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4th Suit Filed Over Alaska Airlines Crash

March 11, 2000

LOS ANGELES — A fourth wrongful death lawsuit stemming from the crash of Alaska Airlines Flight 261 was filed in Los Angeles on Friday, this one by the family of a Mexican on her way to visit sisters in the San Francisco Bay area.

Relatives of Gabriela Chavez Garcia de Estrada filed the federal suit against the airline and the Boeing Co., which bought the firm that manufactured the plane.

Estrada, a 33-year-old Mary Kay cosmetics sales representative from Puerto Vallarta, left a husband and 9-year-old daughter.

"This case is not about the money," said the family's Santa Monica attorney, Brian Panish, who last summer won a $4.9-billion settlement against General Motors in an unrelated product liability case. "This case is about safety for airlines, and safety for passengers, and the procedures that Alaska Airlines adopted to save money and not ground a plane that should have been grounded."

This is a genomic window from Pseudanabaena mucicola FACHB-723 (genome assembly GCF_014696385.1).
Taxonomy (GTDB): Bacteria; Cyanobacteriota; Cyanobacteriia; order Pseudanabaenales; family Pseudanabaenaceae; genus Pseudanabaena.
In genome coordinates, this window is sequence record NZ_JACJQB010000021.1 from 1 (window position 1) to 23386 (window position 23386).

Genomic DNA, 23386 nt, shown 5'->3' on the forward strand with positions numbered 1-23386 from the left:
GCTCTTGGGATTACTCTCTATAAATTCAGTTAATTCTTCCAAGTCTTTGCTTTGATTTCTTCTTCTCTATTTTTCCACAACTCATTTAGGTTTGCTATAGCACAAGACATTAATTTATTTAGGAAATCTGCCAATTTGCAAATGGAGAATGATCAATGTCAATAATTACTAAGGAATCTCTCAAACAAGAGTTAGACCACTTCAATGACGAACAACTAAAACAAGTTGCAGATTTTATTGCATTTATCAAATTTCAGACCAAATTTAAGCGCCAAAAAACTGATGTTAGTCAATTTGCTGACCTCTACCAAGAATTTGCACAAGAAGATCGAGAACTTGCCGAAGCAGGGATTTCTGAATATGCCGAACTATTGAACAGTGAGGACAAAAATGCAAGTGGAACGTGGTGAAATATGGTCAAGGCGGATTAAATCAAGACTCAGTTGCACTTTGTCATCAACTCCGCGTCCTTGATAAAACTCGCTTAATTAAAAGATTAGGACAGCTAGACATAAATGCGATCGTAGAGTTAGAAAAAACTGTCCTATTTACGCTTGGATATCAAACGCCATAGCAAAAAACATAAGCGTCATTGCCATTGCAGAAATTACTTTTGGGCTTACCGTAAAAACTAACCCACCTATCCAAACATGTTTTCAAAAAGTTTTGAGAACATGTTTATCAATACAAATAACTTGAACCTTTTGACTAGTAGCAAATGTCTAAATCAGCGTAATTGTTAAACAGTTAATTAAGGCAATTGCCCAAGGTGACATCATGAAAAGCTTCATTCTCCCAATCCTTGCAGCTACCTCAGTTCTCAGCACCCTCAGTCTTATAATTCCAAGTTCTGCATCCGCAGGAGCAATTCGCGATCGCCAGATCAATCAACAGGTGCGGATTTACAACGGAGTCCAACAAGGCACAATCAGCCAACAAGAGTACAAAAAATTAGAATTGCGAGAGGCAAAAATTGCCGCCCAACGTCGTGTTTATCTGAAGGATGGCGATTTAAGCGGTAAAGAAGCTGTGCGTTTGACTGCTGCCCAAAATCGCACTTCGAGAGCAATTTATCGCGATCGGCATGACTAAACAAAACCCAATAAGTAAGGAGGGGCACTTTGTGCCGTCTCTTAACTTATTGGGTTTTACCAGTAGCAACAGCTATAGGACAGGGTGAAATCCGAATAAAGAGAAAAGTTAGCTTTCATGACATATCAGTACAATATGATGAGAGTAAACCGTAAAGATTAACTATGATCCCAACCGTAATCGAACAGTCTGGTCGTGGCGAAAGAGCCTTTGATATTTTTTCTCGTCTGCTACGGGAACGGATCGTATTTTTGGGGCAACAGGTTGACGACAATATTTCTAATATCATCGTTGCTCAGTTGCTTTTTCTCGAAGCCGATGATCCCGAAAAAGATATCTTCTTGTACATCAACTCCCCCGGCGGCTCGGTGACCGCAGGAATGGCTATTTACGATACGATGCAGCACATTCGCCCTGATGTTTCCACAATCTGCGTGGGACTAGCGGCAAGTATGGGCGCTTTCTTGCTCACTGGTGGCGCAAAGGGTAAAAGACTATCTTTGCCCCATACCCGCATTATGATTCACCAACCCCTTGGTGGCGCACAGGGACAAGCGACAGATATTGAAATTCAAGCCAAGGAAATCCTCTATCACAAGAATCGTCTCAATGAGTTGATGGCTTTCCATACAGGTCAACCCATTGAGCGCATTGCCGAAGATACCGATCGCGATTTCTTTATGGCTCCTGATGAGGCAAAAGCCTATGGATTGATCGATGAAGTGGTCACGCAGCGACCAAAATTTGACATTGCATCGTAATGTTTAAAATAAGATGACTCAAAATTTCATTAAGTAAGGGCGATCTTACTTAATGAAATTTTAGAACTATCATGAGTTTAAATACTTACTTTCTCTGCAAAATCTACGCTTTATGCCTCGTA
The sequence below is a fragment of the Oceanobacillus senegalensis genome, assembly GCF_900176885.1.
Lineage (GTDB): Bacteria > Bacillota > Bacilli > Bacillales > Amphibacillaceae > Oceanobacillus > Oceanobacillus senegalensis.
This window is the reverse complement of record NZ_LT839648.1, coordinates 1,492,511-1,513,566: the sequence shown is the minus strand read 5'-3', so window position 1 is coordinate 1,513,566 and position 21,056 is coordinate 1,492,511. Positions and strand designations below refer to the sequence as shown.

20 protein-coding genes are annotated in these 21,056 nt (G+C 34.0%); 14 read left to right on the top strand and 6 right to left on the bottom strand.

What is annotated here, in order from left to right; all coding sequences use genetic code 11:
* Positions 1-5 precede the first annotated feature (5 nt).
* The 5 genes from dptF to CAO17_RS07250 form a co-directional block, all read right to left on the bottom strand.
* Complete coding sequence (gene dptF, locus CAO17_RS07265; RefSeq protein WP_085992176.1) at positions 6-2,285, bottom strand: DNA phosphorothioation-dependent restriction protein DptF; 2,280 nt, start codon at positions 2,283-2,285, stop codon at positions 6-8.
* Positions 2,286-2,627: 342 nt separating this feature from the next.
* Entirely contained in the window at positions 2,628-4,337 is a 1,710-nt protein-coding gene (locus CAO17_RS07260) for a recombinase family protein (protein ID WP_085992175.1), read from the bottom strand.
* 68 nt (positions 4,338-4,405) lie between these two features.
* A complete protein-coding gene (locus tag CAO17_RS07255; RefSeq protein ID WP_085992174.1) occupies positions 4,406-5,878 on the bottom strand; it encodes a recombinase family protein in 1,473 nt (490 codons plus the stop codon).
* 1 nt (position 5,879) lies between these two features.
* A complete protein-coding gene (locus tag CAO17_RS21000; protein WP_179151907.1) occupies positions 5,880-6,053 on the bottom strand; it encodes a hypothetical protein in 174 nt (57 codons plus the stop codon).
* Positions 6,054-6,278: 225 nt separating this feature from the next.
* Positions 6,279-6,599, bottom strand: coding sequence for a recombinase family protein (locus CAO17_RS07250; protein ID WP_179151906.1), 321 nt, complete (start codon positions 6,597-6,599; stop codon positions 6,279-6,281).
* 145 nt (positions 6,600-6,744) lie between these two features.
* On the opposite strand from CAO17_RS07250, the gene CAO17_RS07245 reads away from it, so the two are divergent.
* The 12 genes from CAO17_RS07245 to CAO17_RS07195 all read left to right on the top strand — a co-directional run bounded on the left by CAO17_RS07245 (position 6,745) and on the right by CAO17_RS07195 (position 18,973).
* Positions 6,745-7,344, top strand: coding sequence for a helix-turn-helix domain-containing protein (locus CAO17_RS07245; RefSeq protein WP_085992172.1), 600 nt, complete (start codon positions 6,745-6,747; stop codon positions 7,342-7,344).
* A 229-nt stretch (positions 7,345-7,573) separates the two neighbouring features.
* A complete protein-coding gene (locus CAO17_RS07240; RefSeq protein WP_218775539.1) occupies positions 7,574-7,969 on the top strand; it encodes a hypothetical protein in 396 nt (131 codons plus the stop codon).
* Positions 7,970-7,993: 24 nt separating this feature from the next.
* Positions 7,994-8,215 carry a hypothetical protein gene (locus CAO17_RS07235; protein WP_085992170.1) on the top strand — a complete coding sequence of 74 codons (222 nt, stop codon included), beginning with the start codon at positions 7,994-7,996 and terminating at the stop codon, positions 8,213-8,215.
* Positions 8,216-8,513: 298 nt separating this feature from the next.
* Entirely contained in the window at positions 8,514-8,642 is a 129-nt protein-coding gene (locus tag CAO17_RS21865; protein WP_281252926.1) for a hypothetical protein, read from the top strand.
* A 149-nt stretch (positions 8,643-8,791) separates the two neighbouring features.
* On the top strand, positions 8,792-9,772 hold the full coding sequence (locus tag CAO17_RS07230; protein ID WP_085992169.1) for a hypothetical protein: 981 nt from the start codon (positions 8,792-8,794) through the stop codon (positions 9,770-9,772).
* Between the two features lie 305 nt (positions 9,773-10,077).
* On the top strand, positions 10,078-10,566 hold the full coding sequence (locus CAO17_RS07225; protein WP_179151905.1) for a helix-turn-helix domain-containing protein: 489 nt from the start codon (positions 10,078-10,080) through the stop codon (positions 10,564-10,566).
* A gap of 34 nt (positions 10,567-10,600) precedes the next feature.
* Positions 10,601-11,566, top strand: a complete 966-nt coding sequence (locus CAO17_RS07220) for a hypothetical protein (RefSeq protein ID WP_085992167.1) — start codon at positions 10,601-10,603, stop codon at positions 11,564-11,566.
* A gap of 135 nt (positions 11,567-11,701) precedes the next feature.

The lawsuit filed in U.S. District Court alleges that the MD-83 aircraft was defective and unreasonably dangerous.

Boeing spokesman John Dern said he had not seen the lawsuit and could not comment on it. "We're continuing to support the investigation just as we've done since the accident," he said.

Alaska Airlines officials could not be reached for comment.

The suit alleges that Alaska's policy and procedures for emergency landings contributed to the Jan. 31 crash.

All 88 people aboard the flight died when the jet plunged into the Pacific Ocean near Anacapa Island after pilots encountered trouble with its horizontal stabilizer.

Three similar lawsuits have been filed against the airline in the United States by the families of U.S. victims.

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